Note: Please don't respond about this being a XY situation. I am trying to understand how a globbing pattern works, not trying to achieve a specific result. Am also not interested in other ways to achieve this with zstyle, etc.

Recently I was in a situation where I wanted to complete only symbolic links from a specific directory as a function's argument. A pattern like *(@) works as an argument to -g of _files as long as the directory has at least one symbolic link. If there are no symbolic links in the directory, the completion filter fails as it now completes regular files (non symbolic links)... So I went through the documentation, and it seemed adding N (NULL GLOB) qualifier is the answer. I changed the pattern to *(@N), but that still returns regular files when there are no symbolic links. Surprisingly, adding a negation in front of N (pattern *(@^N)) makes it work correctly under all cases. But am a little unsure if this is because I hit a zsh bug (and this pattern will stop working in future) or if this pattern really makes sense and is worth relying on.

It would be great if someone would be able to confirm that the pattern below works not because its a zsh bug, and what it means. Here's a test file foocomp.zsh:

function foo {
    echo "foo called with $1"

function _foo {
    _files -g '*(@^N)' -W $PWD/foodir/

function bar {
    echo "bar called with $1"

function _bar {
    _files -g '*(@N)' -W $PWD/foodir/

compdef _foo foo

compdef _bar bar


  1. Save foocomp.zsh file to some directory
  2. mkdir foodir && cd foodir
  3. touch hello && ln -s hello world && cd ..
  4. source foocomp.zsh
  5. Type foo or bar and press tab, it should only complete world.
  6. Delete symbolic link world
  7. Type foo and press tab again, it would not complete anything (which is desired behavior)
  8. Type bar and press tab again, it will complete hello.

1 Answer 1


The _files function is a wrapper around _path_files and the _path_files code involves not just a glob but various other logic and zstyle settings; adding a -g glob influences what the pats array contains, sets a gopts flag that hits up various branches, and there is additional code that inspects whether elements in pats contain a glob qualifier, or not. You would really need to trace this function call to see what is going on for varied arguments, and how glob qualifiers influence the following code.

% less ${^fpath}/_path_files(N)

A global zstyle may interfere with the _path_files code in unexpected and hard to debug ways. For example you could set the *(@^N) glob for the foo command, and then some months later you or some random plugin makes a conflicting zstyle change, and then some months later you notice that the *(@^N) no longer operates as expected and have no clue why. With tracing we can see what is going on and test whether my informal reasoning is true:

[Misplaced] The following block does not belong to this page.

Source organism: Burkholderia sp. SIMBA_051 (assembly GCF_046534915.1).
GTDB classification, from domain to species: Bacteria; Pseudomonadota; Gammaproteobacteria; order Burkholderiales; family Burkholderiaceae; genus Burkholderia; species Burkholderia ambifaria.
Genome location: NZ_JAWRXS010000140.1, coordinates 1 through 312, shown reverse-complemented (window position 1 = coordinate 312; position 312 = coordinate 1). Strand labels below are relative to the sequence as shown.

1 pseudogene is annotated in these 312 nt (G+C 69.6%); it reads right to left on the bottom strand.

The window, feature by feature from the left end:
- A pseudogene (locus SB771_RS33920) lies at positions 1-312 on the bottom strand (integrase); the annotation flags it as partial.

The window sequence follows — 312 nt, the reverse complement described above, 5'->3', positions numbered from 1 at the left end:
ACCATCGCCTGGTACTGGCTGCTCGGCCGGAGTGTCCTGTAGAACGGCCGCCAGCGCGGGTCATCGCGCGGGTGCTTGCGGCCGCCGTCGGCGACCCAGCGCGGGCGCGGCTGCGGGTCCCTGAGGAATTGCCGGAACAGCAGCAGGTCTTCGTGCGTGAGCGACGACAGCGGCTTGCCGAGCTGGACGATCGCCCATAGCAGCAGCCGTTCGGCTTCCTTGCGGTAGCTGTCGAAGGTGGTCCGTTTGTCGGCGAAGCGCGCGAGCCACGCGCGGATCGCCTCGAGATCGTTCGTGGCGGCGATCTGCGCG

% functions -t _path_files

Actually that's pretty annoying; _complete_debug will instead put the completion trace into a temporary file for you (control+x ?):

% bindkey | grep _debug
"^X?" _complete_debug

So we have four cases, foo and bar with and without a link present in foodir. So after some key pressing...

% mv zsh3827foo2 withlink-foo
% mv zsh3827bar3 withlink-bar
% mv zsh3827foo4 nolink-foo
% mv zsh3827bar5 nolink-bar

These might actually be easier to tell apart if the completion is modified between _complete_debug calls so that the command name differences do not complicate matters. Anyways, a notable difference, eventually, is

-       +_path_files:468> compfiles -p tmp1 accex '' ' ' .. fake '*(#q@^N)'
-       +_path_files:472> tmp1=
+       +_path_files:468> compfiles -p tmp1 accex '' ' ' .. fake '*(#q@N)'
+       +_path_files:472> tmp1=( )

that ^ for the correct foo sets tmp1= while the incorrect bar sets an empty array tmp1=( ), and then takes a long branch elsewhere before rejoining the shared completion track. So this is a fairly subtle point, and the usual error message is swallowed somewhere within compfiles; on the command line it can be seen that ^@ merely turns off NULL_GLOB in a directory with no symlinks present:

% a=( *(#q@^N) )
zsh: no matches found: *(#q@^N)
% a=( *(#q@N) )

Over in Src/Zle/computil.c the compfiles function is documented to return an array for parnam1:

 *     1. compfiles -p  parnam1 parnam2 skipped matcher sdirs parnam3 varargs [.
 *     1. Set parnam1 to an array of patterns....
 *        ${(P)parnam1} is an in/out parameter.

So I guess this might be a bug if compfiles is always supposed to return an array? But that's probably something that should be hashed out with the ZSH developers. Otherwise for this case I would still use the zstyle solution to avoid global zstyle changes from potentially affecting this completion code.

You must log in to answer this question.

Not the answer you're looking for? Browse other questions tagged .